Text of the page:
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Rather than ask how to plot big data sets, I want to wrap plot so that code that produces a lot of plots doesn't get hammered when it is plotting a large object. How can I wrap plot with a very simple manner so that all of its functionality is preserved, but first tests to determine whether or not the object being passed is too large?

This code works for very vanilla calls to plot, but it's missing the same generality as plot (see below).

myPlot <- function(x, ...){
    isBad <- any( (length(x) > 10^6) || (object.size(x) > 8*10^6) || (nrow(x) > 10^6) )
    if(is.na(isBad)){isBad = FALSE}
    if(isBad){
        stop("No plots for you!")
    }
    return(plot(x, ...))
}

x = rnorm(1000)
x = rnorm(10^6 + 1)

myPlot(x)

An example where this fails:

x = rnorm(1000)
y = rnorm(1000)
plot(y ~ x)
myPlot(y ~ x)

Is there some easy way to wrap plot to enable this checking of the data to be plotted, while still passing through all of the arguments? If not, then how about ggplot2? I'm an equal opportunity non-plotter. (In the cases where the dataset is large, I will use hexbin, sub-sampling, density plots, etc., but that's not the focus here.)


Note 1: When testing ideas, I recommend testing for size > 100 (or set a variable, e.g. myThreshold <- 1000), rather than versus a size of > 1M - otherwise there will be a lot of pain in hitting the slow plotting. :)

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1 Answer 1

up vote 6 down vote accepted

The problem you have is that as currently coded, myplot() assumes x is a data object, but then you try to pass it a formula. R's plot() achieves this via methods - when x is a formula, the plot.formula() method gets dispatched to instead of the basic plot.default() method.

You need to do the same:

myplot <- function(x, ...)
    UseMethod("myplot")

myplot.default <- function(x, ....) {
    isBad <- any((length(x) > 10^6) || (object.size(x) > 8*10^6) || 
                    (nrow(x) > 10^6))
    if(is.na(isBad)){isBad = FALSE}
    if(isBad){
        stop("No plots for you!")
    }
    invisible(plot(x, ...))
}

myplot.formula <- function(x, ...) {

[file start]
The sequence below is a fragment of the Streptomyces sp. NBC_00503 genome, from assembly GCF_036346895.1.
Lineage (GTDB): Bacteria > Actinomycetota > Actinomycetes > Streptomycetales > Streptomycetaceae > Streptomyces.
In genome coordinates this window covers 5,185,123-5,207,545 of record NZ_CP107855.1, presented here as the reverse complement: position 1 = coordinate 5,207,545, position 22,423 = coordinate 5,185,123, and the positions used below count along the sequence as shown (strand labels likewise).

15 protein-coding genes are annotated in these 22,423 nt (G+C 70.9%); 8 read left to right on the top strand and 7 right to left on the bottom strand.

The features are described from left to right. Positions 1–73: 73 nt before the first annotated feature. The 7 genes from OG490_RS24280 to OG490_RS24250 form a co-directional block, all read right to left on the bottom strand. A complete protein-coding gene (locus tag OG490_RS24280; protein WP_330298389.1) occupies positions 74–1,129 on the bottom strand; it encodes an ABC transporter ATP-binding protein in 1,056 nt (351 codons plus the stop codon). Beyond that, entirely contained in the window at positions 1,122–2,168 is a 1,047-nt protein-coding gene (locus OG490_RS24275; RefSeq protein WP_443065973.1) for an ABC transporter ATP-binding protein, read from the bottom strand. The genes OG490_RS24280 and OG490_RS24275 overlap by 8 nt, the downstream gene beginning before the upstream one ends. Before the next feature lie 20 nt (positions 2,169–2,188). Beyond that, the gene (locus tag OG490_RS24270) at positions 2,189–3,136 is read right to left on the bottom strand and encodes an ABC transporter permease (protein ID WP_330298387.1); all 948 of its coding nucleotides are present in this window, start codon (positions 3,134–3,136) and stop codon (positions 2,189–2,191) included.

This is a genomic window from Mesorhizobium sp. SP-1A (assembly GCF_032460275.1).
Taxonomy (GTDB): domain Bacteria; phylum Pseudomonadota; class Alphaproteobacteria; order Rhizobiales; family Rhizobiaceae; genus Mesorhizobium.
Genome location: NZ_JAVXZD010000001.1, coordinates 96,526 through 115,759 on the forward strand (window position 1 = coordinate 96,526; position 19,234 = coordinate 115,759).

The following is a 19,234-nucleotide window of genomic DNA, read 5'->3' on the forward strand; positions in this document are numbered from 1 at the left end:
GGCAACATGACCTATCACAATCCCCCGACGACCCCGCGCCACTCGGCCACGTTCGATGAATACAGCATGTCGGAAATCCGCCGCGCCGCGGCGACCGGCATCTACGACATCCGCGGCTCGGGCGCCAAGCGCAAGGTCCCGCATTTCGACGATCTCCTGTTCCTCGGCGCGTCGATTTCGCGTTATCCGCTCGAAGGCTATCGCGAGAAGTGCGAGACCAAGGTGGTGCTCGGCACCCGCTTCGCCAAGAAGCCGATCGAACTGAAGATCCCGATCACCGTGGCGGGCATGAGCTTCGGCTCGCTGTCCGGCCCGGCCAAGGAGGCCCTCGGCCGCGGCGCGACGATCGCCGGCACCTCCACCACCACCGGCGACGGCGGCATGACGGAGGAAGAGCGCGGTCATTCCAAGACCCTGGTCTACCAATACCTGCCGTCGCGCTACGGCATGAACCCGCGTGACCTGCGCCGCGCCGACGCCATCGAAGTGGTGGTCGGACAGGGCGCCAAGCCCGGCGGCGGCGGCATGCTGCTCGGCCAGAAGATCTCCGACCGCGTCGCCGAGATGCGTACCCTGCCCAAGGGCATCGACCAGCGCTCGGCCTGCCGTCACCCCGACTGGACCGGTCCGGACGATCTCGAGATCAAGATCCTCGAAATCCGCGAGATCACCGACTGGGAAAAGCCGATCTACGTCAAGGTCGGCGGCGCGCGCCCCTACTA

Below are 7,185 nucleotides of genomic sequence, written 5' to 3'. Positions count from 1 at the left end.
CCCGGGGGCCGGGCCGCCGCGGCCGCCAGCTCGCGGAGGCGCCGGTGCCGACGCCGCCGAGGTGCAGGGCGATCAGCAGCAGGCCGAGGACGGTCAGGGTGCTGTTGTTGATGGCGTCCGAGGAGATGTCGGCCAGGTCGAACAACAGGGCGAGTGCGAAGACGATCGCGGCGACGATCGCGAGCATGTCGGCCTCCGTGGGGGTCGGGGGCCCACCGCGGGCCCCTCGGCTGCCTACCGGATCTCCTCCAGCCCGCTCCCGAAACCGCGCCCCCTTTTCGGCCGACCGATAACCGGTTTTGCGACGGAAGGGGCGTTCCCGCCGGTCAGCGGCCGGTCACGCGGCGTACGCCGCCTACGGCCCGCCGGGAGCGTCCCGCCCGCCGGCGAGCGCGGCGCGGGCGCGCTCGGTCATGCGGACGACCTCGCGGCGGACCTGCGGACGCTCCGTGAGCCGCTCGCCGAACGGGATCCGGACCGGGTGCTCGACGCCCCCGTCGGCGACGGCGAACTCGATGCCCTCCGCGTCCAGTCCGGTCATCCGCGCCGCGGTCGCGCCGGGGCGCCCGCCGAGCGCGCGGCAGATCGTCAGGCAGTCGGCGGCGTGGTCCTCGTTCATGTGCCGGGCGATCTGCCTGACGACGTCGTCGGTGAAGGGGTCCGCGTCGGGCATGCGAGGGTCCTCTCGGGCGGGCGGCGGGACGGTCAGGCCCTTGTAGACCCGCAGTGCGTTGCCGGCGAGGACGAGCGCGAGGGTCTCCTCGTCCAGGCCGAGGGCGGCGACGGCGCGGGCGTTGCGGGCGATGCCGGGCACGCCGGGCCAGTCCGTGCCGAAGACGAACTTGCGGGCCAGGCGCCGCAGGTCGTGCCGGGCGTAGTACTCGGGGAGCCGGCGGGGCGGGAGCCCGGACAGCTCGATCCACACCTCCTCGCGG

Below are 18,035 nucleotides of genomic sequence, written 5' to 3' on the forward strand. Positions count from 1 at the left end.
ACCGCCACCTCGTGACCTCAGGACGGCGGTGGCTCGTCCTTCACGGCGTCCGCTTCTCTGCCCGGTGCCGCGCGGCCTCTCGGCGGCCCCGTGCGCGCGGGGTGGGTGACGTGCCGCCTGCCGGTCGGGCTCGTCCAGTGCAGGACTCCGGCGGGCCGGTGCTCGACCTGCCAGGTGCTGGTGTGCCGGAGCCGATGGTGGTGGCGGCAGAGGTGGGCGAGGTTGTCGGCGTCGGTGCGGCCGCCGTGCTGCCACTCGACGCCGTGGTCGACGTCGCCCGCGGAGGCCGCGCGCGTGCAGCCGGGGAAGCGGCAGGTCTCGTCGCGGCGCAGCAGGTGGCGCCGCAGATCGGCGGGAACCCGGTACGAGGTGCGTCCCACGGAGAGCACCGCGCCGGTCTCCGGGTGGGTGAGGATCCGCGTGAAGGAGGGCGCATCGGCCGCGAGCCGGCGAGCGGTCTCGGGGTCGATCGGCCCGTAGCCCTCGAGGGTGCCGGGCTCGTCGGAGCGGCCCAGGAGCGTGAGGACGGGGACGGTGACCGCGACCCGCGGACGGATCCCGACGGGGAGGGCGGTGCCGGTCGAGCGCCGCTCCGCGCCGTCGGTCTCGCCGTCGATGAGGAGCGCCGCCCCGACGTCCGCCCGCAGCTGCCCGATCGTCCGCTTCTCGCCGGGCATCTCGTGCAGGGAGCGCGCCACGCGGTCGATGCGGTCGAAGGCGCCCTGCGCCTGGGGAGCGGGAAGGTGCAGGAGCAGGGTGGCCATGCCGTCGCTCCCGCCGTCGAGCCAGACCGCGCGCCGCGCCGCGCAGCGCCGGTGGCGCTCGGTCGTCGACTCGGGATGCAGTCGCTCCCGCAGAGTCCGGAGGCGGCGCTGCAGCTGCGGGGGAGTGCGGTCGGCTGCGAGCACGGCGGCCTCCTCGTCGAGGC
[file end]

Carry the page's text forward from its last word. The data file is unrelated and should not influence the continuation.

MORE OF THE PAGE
## code here to process the formula into a data object for plotting
    ....
    myplot.default(processed_x, ...)
}

You can steal code from plot.formula() to use in the code needed to process x into an object. Alternatively, you can roll your own following the standard non-standard evaluation rules (PDF).

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+1 for posting the correct answer. –  Andrie Oct 15 '11 at 18:16
    
+1 For the insight on what's going on and for the very useful pointer to the standard nonstandard reference. Can you clarify where I can find the code for plot.formula? I suppose that any code that extracts objects from a formula will work, so I'm also looking for that. –  Iterator Oct 15 '11 at 18:21
1  
@Iterator graphics:::plot.formula or getAnywhere(plot.formula) will show the code. methods(plot) will show what S3 methods are available for the plot generic. Note that plot.formula is shown with a * in the output from methods(), indicating that the function itself is not exported from the namespace; instead it is registered as an S3 method for dispatch. –  Gavin Simpson Oct 15 '11 at 18:26
1  
@Iterator For extracting objects from formula's the standard non-standard rules are the prevailing paradigm in R - plot.formula appears to use this idiom though it is made more complex by the need in that function to also grab info on the object names extracted from the formula with which to label the plot axes. See the PDF I linked to for simpler details on the main steps needed to extract the objects. You'll also need more arguments in the formula method than I showed. Again see the PDF for the arguments needed to exploit this idiom fully. –  Gavin Simpson Oct 15 '11 at 18:29

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